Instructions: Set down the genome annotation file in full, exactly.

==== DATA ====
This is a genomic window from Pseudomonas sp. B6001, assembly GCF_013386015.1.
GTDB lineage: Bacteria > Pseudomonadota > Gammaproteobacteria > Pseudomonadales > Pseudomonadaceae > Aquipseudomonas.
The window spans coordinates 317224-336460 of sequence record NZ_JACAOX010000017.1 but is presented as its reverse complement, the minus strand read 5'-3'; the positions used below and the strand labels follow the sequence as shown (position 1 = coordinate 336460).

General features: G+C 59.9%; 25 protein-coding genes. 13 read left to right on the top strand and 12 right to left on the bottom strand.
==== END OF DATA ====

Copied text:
This is a genomic window from Pseudomonas sp. B6001, assembly GCF_013386015.1.
GTDB lineage: Bacteria > Pseudomonadota > Gammaproteobacteria > Pseudomonadales > Pseudomonadaceae > Aquipseudomonas.
The window spans coordinates 317224-336460 of sequence record NZ_JACAOX010000017.1 but is presented as its reverse complement, the minus strand read 5'-3'; the positions used below and the strand labels follow the sequence as shown (position 1 = coordinate 336460).

General features: G+C 59.9%; 25 protein-coding genes. 13 read left to right on the top strand and 12 right to left on the bottom strand.